Did somebody say tax cuts?! Earlier this week, the NSW government has announced big slashes to land tax as part of the state-wide coronavirus recovery plan. In reflection of the recent investment hesitation that still remains rampant, State Treasurer Dominic Perrottet announced that the government will tender a 50 per cent cutback in land tax to large property developers who meet the criteria. The government also announced the “fast-tracking” of approvals for local infrastructure and developments, which will hopefully provide enough concession to stimulate the property investment arena.
Budgeting, budgeting, budgeting…Australians aren’t the only ones who have been revising their financial saving strategies. The Federal government have been left pulling their hair after announcing a record blowout in the budget deficit. However, Phillip Lowe of the RBA and economists alike have sought to alleviate the trepidation, re-affirming that these levels of public debt are entirely “manageable” and “affordable”. Dr Shane Oliver from AMP Capital explains that trying to survive as a buoyant nation in these “extraordinary times” justifies the steep increase in government spending which supports vulnerable businesses and individuals.
Furthermore, in an update from last week, the Federal Government has announced that national interest may dictate that a further $22 billion be spent to mitigate the foreshadowed financial precipice as September draws near. Ultimately, we are reminded that our nation’s relative proportion of financial deficit to economic size continues to dawdle in the shadows of US and European economies. Arguably, this provides us with more lee-way to inject financial security into the community during these ‘unprecedented times’.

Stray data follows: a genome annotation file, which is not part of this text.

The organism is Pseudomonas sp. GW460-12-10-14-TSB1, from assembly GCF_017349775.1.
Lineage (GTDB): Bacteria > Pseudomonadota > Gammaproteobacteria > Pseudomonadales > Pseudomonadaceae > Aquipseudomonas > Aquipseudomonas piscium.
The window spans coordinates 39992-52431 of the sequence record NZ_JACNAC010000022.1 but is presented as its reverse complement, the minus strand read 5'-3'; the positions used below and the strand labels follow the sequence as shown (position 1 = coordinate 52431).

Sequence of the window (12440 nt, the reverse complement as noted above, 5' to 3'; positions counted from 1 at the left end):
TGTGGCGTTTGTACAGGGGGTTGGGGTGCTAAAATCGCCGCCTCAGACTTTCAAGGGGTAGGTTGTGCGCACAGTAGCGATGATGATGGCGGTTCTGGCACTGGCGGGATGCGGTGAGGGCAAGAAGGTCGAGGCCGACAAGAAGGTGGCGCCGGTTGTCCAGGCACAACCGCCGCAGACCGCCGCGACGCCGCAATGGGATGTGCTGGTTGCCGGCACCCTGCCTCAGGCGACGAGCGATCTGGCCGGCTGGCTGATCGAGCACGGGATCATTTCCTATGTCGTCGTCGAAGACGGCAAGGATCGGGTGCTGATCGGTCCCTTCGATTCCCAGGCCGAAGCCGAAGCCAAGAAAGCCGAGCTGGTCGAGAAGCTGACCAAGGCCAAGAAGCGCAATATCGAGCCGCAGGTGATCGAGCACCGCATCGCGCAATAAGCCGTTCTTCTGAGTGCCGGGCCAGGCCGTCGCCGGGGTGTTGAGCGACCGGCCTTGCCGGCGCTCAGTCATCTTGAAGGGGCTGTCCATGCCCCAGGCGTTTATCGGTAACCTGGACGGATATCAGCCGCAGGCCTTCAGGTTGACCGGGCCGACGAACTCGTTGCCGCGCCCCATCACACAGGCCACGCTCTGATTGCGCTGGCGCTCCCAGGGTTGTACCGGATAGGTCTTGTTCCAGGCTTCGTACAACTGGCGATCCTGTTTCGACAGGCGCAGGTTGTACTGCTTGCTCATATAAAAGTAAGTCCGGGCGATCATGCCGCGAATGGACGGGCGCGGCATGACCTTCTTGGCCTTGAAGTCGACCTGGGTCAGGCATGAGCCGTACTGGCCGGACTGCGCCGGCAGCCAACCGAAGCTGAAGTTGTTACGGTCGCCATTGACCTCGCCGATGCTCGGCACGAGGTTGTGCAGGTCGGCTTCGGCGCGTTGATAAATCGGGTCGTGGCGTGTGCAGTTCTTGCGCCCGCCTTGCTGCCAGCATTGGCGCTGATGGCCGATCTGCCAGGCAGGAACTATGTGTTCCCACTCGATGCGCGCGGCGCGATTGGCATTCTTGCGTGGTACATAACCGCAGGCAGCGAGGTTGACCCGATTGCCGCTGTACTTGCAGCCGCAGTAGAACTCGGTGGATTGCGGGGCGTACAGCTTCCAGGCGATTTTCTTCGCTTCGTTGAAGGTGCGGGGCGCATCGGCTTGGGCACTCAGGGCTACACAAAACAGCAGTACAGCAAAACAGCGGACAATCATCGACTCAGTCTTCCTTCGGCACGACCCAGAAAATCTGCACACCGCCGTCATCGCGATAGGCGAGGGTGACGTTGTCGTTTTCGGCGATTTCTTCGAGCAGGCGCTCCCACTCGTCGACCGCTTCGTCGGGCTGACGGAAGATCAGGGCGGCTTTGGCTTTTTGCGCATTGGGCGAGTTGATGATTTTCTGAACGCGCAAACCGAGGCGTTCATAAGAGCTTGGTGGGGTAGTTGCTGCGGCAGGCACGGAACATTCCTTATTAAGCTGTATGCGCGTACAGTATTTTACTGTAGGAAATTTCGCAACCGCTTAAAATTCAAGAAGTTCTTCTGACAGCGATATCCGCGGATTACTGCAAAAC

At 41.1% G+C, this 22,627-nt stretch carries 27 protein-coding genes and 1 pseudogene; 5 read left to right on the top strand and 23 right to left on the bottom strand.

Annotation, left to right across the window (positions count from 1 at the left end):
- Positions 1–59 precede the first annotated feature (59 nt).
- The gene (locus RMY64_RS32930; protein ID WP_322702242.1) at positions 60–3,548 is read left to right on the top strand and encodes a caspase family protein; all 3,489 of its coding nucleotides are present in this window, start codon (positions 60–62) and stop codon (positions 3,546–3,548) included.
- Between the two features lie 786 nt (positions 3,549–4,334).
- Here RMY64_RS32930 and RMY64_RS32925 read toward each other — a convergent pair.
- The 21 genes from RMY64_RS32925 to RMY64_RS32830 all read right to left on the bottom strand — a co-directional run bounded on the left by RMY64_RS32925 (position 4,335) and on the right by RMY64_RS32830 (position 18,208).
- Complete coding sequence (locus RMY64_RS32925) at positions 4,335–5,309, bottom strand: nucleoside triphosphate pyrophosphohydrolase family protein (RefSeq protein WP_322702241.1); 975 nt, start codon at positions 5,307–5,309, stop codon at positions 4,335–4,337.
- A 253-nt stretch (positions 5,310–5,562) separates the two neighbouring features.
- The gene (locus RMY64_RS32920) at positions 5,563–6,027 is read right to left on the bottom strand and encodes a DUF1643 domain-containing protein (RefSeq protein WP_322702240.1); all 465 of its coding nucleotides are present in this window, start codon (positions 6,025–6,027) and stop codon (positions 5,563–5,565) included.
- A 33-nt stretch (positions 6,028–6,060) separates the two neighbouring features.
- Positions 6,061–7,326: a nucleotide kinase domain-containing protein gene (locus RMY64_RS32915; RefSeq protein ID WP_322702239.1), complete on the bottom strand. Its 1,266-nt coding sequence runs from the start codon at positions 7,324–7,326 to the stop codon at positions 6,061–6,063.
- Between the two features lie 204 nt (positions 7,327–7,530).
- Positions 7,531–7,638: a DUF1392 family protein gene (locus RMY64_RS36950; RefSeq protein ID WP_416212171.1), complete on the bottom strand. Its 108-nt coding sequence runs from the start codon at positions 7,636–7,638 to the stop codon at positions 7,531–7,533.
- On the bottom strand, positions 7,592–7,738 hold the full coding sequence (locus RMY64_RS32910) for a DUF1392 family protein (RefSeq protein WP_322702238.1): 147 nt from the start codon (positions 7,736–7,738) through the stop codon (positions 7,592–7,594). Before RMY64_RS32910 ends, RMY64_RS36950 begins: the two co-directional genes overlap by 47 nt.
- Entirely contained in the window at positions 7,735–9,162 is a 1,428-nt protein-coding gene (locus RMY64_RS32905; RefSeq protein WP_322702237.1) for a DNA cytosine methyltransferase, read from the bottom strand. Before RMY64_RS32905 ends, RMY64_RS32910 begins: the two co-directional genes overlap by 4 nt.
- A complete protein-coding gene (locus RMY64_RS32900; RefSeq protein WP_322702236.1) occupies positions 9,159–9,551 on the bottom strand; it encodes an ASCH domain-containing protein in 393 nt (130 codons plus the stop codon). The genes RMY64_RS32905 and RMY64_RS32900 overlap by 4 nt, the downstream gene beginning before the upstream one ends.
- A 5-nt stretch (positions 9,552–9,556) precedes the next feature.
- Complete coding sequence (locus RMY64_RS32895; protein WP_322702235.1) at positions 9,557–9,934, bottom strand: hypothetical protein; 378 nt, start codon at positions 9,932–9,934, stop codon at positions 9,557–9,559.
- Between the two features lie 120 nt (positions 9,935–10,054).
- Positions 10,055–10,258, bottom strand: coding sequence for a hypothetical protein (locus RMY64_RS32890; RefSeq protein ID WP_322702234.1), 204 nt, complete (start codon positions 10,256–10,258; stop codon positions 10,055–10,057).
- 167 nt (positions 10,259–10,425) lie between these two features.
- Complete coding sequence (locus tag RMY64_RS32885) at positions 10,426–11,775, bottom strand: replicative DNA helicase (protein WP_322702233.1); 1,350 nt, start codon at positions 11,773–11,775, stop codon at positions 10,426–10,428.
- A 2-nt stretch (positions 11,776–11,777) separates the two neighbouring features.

Now we turn to the share market for this week, which in the words of the great poet T.S Eliot, ended ‘not with a bang but a whimper’. Friday experienced a $36 billion fall in the market cap after the ASX 200 lost 2 per cent to close at 5927.8. The big banks experienced big losses this week with Westpac leading with a 3.3 per cent fall to $17.09 and ANZ and NAB both losing between 2.2 and 2.8 per cent. Local energy stocks, health stocks and mining stocks all experienced hits with sectors down from up to 3 per cent.
“Yes, we saw the US economy contracting… and grabbing all the headlines, but what I think investors are focusing on is the virus resurgence and how that is playing into the trajectory of the recovery”
This rounds up the overall pessimism felt on the market with a 1.6% weekly loss, reflecting the souring US GDP data amidst rising coronavirus numbers. This comes as our American counterparts over the ocean continue to labour under extended job cuts and investment anxiety as a result of the sharp 33% fall in second quarter GDP. Holistically, this represents the deepest decrease in output in the history of the US economy, almost tripling the previous record set in 1958. Overall, we will have to stay tuned to see whether the US can clamber out of another economic contraction or spiral deeper into recession.